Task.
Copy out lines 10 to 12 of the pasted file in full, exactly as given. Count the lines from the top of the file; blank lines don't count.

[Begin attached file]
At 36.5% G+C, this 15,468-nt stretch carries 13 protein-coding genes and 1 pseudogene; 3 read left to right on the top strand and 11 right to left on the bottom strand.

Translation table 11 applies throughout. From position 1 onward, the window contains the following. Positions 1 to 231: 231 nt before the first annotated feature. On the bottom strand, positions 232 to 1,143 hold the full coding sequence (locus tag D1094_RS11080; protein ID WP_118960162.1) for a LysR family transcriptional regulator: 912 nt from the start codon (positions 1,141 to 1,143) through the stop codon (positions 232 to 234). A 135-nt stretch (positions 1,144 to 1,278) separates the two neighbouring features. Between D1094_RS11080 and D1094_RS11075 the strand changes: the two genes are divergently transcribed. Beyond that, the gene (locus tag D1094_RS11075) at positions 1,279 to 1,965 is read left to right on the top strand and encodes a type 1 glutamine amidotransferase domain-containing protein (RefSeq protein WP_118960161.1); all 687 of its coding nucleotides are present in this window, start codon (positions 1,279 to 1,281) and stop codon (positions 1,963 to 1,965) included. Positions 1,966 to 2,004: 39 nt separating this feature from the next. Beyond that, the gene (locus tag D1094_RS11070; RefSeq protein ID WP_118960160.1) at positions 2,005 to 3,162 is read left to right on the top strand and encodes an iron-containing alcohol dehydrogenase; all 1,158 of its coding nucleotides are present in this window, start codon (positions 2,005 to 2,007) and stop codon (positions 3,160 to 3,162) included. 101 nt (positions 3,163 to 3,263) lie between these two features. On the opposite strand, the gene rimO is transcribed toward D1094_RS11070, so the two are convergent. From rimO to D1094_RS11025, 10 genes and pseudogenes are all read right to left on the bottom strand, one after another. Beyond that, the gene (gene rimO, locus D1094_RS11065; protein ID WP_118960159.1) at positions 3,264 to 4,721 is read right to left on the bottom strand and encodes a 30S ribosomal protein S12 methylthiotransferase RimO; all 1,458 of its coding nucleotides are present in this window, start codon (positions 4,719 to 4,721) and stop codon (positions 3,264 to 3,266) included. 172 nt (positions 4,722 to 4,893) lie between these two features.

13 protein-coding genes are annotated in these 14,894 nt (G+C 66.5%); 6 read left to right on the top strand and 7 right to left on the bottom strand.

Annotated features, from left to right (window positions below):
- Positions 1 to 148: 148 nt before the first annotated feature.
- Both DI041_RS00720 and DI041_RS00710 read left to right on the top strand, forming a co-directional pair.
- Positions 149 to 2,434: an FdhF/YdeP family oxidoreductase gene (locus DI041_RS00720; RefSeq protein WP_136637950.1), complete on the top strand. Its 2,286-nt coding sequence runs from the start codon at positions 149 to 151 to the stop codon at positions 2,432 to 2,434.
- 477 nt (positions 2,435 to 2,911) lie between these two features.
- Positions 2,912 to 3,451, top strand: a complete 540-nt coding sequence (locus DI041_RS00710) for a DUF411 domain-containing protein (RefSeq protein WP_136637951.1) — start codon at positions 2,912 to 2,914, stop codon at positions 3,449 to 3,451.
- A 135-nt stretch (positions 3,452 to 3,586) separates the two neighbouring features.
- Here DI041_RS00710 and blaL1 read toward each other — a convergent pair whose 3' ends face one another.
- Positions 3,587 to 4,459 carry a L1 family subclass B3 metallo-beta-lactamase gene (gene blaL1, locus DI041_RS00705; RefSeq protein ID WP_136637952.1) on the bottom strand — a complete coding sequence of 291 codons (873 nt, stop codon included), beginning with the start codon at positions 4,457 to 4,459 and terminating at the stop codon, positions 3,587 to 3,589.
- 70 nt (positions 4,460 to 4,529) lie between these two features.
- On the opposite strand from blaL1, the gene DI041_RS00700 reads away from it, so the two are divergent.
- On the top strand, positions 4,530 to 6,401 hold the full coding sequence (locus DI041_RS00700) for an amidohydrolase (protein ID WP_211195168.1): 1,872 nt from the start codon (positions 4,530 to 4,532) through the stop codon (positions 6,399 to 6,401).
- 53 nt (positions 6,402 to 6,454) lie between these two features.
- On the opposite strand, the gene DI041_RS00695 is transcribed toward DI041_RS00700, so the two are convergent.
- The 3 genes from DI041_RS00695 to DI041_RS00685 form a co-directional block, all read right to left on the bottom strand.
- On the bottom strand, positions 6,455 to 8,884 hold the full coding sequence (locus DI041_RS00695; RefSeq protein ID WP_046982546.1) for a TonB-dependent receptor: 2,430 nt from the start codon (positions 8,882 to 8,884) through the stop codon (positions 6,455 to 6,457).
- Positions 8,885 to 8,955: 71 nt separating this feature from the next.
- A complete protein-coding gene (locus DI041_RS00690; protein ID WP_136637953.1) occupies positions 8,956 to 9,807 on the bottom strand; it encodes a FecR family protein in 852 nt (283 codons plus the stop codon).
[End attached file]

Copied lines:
- A 135-nt stretch (positions 3,452 to 3,586) separates the two neighbouring features.
- Here DI041_RS00710 and blaL1 read toward each other — a convergent pair whose 3' ends face one another.
- Positions 3,587 to 4,459 carry a L1 family subclass B3 metallo-beta-lactamase gene (gene blaL1, locus DI041_RS00705; RefSeq protein ID WP_136637952.1) on the bottom strand — a complete coding sequence of 291 codons (873 nt, stop codon included), beginning with the start codon at positions 4,457 to 4,459 and terminating at the stop codon, positions 3,587 to 3,589.